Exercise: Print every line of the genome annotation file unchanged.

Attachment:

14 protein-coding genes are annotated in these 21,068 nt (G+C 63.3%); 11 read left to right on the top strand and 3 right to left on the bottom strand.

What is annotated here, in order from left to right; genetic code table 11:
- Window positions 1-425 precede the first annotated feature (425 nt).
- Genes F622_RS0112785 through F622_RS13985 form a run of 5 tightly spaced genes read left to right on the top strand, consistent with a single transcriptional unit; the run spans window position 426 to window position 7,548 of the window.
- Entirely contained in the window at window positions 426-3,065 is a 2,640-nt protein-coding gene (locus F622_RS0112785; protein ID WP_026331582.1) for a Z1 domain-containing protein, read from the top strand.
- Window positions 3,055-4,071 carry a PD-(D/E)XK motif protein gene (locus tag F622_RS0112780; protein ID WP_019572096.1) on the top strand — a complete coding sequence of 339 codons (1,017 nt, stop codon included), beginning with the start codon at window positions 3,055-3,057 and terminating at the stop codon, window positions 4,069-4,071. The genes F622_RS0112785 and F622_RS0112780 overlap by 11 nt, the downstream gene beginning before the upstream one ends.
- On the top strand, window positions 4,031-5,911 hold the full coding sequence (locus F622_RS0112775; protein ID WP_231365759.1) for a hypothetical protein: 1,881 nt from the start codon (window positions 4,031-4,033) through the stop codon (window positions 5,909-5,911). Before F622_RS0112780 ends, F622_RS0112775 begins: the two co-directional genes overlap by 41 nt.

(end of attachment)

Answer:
14 protein-coding genes are annotated in these 21,068 nt (G+C 63.3%); 11 read left to right on the top strand and 3 right to left on the bottom strand.

What is annotated here, in order from left to right; genetic code table 11:
- Window positions 1-425 precede the first annotated feature (425 nt).
- Genes F622_RS0112785 through F622_RS13985 form a run of 5 tightly spaced genes read left to right on the top strand, consistent with a single transcriptional unit; the run spans window position 426 to window position 7,548 of the window.
- Entirely contained in the window at window positions 426-3,065 is a 2,640-nt protein-coding gene (locus F622_RS0112785; protein ID WP_026331582.1) for a Z1 domain-containing protein, read from the top strand.
- Window positions 3,055-4,071 carry a PD-(D/E)XK motif protein gene (locus tag F622_RS0112780; protein ID WP_019572096.1) on the top strand — a complete coding sequence of 339 codons (1,017 nt, stop codon included), beginning with the start codon at window positions 3,055-3,057 and terminating at the stop codon, window positions 4,069-4,071. The genes F622_RS0112785 and F622_RS0112780 overlap by 11 nt, the downstream gene beginning before the upstream one ends.
- On the top strand, window positions 4,031-5,911 hold the full coding sequence (locus F622_RS0112775; protein ID WP_231365759.1) for a hypothetical protein: 1,881 nt from the start codon (window positions 4,031-4,033) through the stop codon (window positions 5,909-5,911). Before F622_RS0112780 ends, F622_RS0112775 begins: the two co-directional genes overlap by 41 nt.